Coronavirus outbreak: Bookings dip for South East Asian destinations

Topics Coronavirus

A medical ward has been readied at the Rajiv Gandhi Government General Hospital in Chennai to admit those infected by the virus. Photo: Reuters
Travel agents are wary of cancellations of leisure trips to Southeast Asia, even as local governments step up their drive to contain coronavirus. While travel to China is dominated by the business segment, leisure drives growth for markets like Singapore, Thailand, and Malaysia.

Thailand — which has detected 14 cases of coronavirus infection (more than any country outside China) — has begun screening tour guides and has asked travel firms to monitor customers for symptoms. Singapore has decided to stop entry or transit to visitors who have travelled to the coronavirus-impacted Hubei region of China in the past 14 days, as well as Chinese passport holders from the region.

Despite such efforts by governments, customer confidence remains thin. “We are seeing a 20-60 per cent drop in bookings to some of the countries in Southeast Asia from India since the news of coronavirus broke. In addition to China, which has witnessed a 59 per cent dip in bookings, the places to which bookings have been affected the most in the past couple of weeks are Hong Kong (57 per cent dip in bookings), Indonesia (31 per cent dip in bookings), Singapore (28 per cent dip in bookings). Bookings to Japan and South Korea seem to be largely unaffected,” said Balu Ramachandran, senior vice-president, Cleartrip.com.

Rajat Bagaria, joint secretary of Travel Agents Federation of India, said travel sentiment is negative at the moment. “Customers are not confirming bookings for Bangkok, Hong Kong, and Macao. We fear our summer business could be hit if the spread of the virus is not contained in the next few weeks.”

Thailand, Singapore, Malaysia, Indonesia, and Hong Kong were among top 10 leisure destinations for Indians in 2018, according to aviation consultancy CAPA.  

Jyoti Mayal, president of Travel Agents Association of India, said, though there are no advisories against travelling to Southeast Asia, customers remain apprehensive. “We have seen a few cancellations for Thailand. Those having cold and cough are especially anxious of visiting the region,” she said.

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Thomas Cook, however, said it has not seen a reduction in demand for Southeast Asian holidays. “There are concerns about the China coronavirus situation, but we have tours underway across multiple destinations in the region. Our tours to Japan and South Korea continue to see high demand,” it  said.

A section, however, believes leisure trips to Bangkok or Bali could become cheaper as the flu outbreak has led to suspension of tours from China, which is the largest travel market. Last year, over 10 million Chinese visited Thailand, accounting for 30 per cent of all arrivals. China is the second-largest source market for the Philippines. Sectoral experts say a slump in Chinese footfalls in the region would force local hotels and establishments to offer discounts.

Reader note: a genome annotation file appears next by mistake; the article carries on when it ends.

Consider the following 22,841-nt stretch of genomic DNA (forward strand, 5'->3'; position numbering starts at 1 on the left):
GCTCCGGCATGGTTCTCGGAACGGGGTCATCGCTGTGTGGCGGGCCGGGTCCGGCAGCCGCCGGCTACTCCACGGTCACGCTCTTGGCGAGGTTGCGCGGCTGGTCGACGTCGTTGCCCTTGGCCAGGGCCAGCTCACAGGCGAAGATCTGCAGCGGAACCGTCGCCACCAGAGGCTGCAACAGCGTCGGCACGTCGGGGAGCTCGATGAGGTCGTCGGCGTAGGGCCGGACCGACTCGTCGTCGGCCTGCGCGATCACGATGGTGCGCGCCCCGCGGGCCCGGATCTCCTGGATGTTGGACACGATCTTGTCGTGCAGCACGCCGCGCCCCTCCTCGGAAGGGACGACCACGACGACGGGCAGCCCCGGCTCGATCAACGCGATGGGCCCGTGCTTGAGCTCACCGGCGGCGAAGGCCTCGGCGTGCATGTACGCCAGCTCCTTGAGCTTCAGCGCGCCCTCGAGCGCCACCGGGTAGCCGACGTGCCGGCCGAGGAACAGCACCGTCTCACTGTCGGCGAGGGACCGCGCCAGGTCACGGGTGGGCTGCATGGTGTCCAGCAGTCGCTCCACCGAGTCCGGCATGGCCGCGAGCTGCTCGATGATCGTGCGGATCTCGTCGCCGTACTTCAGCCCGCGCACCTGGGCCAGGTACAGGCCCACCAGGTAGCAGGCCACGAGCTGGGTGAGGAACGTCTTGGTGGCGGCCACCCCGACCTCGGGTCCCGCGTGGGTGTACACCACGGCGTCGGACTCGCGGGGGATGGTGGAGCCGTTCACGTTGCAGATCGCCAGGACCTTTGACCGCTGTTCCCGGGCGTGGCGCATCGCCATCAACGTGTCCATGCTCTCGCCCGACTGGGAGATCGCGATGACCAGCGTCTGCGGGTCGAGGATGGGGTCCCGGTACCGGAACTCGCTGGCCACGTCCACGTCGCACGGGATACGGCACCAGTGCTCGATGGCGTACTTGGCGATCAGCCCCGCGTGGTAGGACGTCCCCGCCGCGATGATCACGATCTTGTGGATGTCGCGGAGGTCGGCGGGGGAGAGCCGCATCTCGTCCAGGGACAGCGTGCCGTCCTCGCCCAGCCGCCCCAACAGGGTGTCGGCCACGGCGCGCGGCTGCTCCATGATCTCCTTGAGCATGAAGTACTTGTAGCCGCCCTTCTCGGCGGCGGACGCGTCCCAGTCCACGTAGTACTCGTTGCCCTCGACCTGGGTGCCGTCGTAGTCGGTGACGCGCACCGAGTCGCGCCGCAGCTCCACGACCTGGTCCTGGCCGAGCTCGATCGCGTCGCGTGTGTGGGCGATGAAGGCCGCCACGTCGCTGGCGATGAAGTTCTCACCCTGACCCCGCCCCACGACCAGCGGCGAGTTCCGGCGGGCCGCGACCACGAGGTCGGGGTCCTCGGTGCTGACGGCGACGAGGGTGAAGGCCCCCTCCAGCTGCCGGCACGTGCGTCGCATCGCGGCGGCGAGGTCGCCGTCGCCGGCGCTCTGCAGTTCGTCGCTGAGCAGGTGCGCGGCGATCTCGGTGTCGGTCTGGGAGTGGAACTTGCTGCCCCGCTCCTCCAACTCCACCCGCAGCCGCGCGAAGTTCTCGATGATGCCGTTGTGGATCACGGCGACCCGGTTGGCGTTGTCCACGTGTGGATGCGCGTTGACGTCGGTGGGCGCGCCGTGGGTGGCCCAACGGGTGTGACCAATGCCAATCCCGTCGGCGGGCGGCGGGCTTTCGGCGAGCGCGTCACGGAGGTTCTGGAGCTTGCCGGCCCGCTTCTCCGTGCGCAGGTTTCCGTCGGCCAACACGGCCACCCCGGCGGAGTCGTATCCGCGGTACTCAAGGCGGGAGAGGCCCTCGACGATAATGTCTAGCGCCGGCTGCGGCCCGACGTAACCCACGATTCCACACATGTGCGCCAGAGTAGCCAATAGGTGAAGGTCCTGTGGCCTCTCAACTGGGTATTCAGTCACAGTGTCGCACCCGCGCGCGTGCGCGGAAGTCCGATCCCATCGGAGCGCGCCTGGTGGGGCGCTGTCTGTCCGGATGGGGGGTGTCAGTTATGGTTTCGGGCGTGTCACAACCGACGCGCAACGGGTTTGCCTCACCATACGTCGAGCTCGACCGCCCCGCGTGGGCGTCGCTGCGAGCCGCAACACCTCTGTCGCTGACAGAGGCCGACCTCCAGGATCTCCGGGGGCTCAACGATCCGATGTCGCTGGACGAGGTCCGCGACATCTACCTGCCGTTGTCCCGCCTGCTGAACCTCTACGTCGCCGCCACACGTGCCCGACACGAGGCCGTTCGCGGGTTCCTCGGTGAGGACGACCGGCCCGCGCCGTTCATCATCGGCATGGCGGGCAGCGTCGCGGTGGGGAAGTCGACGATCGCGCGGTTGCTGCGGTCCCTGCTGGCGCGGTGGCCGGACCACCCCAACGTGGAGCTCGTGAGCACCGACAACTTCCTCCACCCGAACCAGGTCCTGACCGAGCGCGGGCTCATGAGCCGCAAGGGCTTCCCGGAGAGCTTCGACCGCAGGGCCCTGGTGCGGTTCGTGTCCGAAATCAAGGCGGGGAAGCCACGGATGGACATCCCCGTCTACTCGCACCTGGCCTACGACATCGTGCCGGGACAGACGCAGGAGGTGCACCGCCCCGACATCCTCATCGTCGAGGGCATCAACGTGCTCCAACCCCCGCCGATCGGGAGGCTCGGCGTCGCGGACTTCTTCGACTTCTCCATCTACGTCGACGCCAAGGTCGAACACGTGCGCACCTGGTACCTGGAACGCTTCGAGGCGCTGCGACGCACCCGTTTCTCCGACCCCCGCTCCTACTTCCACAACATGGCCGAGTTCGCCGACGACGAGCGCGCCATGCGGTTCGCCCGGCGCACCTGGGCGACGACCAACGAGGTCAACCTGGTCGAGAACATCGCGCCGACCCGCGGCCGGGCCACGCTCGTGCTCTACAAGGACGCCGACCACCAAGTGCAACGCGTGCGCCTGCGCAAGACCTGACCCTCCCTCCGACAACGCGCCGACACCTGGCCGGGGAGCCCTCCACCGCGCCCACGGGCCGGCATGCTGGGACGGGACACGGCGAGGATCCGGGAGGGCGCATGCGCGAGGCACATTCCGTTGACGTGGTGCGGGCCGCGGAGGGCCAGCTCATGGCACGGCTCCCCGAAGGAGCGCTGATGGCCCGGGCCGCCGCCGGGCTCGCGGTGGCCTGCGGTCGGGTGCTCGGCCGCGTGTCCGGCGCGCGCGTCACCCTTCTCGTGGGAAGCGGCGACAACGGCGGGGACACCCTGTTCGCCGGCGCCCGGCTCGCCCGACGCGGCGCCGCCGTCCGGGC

“China’s lock-down on entry-exit is sounding alarm bells across key global destinations, as Chinese tourists are a large volume driver and a key contributor to tourism receipts. While containment and preventive measures are being addressed on a war-footing , most tourism stake-holders are already looking at plan-B strategies,” said Rajeev Kale, president and country head (holidays, MICE, visa), Thomas Cook (India).

Cholada Siddhivarn, tourism authority of Thailand’s director in Mumbai, said the the Royal Thai government was actively working on ensuring the safety of citizens and visitors. “Thorough screenings are being exercised across international airports. According to latest reports, the virus is under control. The tourism authority shall continue to entice tourists across the globe and work closely with the government to maximise communication to all future travellers to maintain our set targets from respective markets.
Corporate impact

From carmaking to electronics, the virus outbreak is infecting companies around the world with anxiety about the impact on their supplies and earnings.

Taiwanese tech giant Foxconn, which manufactures Apple’s iPhones, said it will keep its Chinese units closed until mid-February. Apple said it is preparing for production delays in its supply chain.

 
McDonald’s and Starbucks closed thousands of stores combined in China; Toyota Motor, too, halted production in the country.  Swedish furniture giant Ikea has temporarily closed half of its 30 stores.

Search for vaccine  

In a major breakthrough in the fight against coronavirus, scientists at Melbourne’s Peter Doherty Institute for Infection and Immunity claimed to have developed a lab-grown version of the disease, helping vaccine search. On the other hand, Russia said its scientists were working with their Chinese counterparts to develop a vaccine and that Beijing has handed over the genome of the virus to Moscow.

'Deadlier than scars'
  • Centre issues fresh advisory, asks people to refrain from China travel
  • Japan, US pull nationals from China 
  • No in-flight hot meals, blankets, magazines 
  • Asian shares turn red as Hong Kong tumbles
  • 5,974 infected cases in mainland China — more than the 5,327 cases officially reported during the SARS epidemic 17 years ago
  • Nomura says blow to growth could exceed that seen during the SARS outbreak 



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